I was at the game this afternoon, and I'm tired, so this recap is going to be a little bit shorter than usual (this time, I actually mean it).
It's probably a good thing that I was at the game and not at home writing out this recap as the game moved along (as I normally do), because the first half was an atrocious display of basketball for both sides. Wisconsin couldn't hit a shot from outside but kept plugging away from beyond the arc regardless, like a team of J.R. Smiths. Likewise, Michigan couldn't get much going either, taking a slim 20-17 lead into the half. Yes, 20-17. I was at a high school sectional final last Friday between Niles North and New Trier in Northbrook; sadly, that game was more exciting than this first half.
Michigan did have an 18-10 lead at one point in the first half, but the Badgers "surged" in the final two minutes, with four free throws and a Traevon Jackson trey. The lead could have been greater, but Michigan missed its usual array of bunnies, while also going 0/4 from the line. The less words that are sent through the Intertubes about that 20 minute stretch of what could only debateably be called basketball, the better.
Michigan did hit its first four free throws of the second half, but by the halfway point of the second frame the Badgers held a 43-40 lead, on the back of a flurry of threes, two from Mike Brusewitz and another from, of course, Ben Brust, who finished the game with 14 points while shooting 4/7 from downtown.
Another Brust trey gave the Badgers a 56-45 lead with 6:03 to go, which, in this game, seemed to be as insurmountable as an 11-point lead could ever be. Fortunately, Trey Burke and Mitch McGary went to work, combining for a 9-0 run that pulled Michigan within two with 3:37 to go, spurring a Bo Ryan timeout. The Michigan crowd, which had been decidedly less vocal than its Badger counterpart, came alive, as Michigan once again appeared to be on its way to another Purdue-esque comeback.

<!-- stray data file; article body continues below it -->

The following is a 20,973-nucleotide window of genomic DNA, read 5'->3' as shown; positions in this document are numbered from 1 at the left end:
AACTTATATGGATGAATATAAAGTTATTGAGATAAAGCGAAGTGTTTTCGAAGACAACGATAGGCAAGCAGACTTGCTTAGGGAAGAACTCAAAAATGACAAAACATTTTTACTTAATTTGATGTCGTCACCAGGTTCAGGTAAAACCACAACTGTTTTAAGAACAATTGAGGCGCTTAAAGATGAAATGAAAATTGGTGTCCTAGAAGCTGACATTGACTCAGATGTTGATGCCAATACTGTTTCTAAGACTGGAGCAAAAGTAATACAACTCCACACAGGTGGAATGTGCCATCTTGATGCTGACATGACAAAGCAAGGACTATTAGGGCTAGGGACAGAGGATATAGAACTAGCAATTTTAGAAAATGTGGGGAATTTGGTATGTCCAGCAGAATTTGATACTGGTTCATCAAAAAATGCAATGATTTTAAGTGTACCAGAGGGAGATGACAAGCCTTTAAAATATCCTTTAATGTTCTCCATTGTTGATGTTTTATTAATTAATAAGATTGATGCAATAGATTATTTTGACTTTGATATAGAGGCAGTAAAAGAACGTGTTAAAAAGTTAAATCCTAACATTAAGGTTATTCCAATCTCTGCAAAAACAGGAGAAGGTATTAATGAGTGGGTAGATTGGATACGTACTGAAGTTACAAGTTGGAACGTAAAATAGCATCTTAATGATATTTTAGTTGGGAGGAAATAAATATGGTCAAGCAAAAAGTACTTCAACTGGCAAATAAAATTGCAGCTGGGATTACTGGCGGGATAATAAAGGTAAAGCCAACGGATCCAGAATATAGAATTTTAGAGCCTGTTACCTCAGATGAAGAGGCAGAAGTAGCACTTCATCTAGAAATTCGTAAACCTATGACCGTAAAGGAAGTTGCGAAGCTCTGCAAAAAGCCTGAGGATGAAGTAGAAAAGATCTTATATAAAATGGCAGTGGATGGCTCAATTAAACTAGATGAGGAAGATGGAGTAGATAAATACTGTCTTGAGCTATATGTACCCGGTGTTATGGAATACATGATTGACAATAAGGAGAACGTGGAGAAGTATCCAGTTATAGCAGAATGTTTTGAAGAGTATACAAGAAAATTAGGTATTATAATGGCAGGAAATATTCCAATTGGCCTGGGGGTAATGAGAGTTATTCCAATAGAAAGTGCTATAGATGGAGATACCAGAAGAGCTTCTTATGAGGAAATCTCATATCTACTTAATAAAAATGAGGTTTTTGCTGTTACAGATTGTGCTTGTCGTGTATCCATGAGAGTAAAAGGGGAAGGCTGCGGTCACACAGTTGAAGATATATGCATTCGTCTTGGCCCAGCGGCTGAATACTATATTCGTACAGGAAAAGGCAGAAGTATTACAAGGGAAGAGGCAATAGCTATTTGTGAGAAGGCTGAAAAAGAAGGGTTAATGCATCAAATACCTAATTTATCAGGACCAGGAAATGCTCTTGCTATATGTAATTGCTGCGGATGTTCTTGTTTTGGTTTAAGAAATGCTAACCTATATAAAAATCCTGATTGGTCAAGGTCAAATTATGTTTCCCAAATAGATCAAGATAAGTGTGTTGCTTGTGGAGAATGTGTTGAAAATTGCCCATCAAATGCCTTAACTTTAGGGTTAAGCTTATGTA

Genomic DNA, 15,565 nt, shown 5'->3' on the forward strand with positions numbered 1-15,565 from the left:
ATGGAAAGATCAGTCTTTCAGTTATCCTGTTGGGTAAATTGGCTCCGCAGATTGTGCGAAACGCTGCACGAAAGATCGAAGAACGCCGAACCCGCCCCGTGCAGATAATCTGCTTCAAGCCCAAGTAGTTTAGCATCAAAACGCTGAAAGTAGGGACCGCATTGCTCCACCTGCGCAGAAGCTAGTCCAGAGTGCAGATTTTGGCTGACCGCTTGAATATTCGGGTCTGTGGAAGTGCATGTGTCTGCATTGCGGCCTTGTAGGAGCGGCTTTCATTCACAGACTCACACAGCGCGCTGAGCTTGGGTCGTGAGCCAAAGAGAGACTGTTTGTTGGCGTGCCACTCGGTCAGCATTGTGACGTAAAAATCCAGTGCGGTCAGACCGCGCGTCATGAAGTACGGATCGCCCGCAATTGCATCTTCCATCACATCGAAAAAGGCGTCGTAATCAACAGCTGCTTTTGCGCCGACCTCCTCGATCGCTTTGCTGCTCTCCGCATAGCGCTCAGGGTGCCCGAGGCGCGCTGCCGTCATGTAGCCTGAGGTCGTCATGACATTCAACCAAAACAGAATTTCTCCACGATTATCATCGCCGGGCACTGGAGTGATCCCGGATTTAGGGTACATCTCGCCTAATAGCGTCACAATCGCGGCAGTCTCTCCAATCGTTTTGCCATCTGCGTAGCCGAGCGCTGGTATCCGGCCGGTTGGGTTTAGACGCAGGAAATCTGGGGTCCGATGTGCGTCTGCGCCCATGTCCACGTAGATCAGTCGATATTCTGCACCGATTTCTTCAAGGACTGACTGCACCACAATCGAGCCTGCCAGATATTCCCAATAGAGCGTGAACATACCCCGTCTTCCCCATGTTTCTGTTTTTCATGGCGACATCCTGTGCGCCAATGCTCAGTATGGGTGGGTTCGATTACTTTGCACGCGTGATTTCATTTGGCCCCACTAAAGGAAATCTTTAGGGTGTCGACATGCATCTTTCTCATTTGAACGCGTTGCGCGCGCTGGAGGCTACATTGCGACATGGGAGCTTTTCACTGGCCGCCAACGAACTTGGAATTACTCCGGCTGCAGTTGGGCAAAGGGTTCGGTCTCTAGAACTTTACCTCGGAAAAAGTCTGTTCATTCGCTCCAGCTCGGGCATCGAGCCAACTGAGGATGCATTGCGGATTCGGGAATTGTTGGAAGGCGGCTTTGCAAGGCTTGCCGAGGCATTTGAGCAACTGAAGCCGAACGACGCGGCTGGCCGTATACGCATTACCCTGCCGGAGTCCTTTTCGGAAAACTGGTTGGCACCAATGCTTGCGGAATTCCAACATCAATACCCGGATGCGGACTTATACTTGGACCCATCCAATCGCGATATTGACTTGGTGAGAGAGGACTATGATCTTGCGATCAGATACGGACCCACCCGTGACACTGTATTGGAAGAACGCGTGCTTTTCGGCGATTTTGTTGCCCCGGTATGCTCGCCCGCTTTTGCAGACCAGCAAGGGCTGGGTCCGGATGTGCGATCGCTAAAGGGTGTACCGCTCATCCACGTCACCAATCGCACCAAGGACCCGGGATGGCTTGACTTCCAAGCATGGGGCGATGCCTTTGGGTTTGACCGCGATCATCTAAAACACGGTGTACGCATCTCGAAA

An unfortunate sequence then transpired, when it appeared (from my 300-level seats at the other side of the UC) a Wisconsin shot was blocked at the top of the key, but Spike Albrecht was called for a foul while attempting to box out a Wisconsin big near the block. Again, given the quality of my seats, it was hard to tell if it was in fact a foul (plus, the UC was far from accomodating with its jumbotron replays), but it was a pivotal point late in the game. If Michigan secures that ball and scores at the other end, who knows how the final two minutes or so would have gone down.
Michigan turned it over 11 times in this game, a couple more than its conference average but it was by no means a crippling output. However, against Wisconsin, that can often be the tiny, frustratingly incremental factor that contributes to a loss. The Wolverines also only allowed the Badgers to rebound 20% of their misses, a fairly solid effort given Michigan's inability to rebound on the offensive end against basically anybody. In that way, Michigan's defensive rebounding down the home stretch of the season sort of reminds me of Michigan's inability to run the ball against even the worst squads this past football season.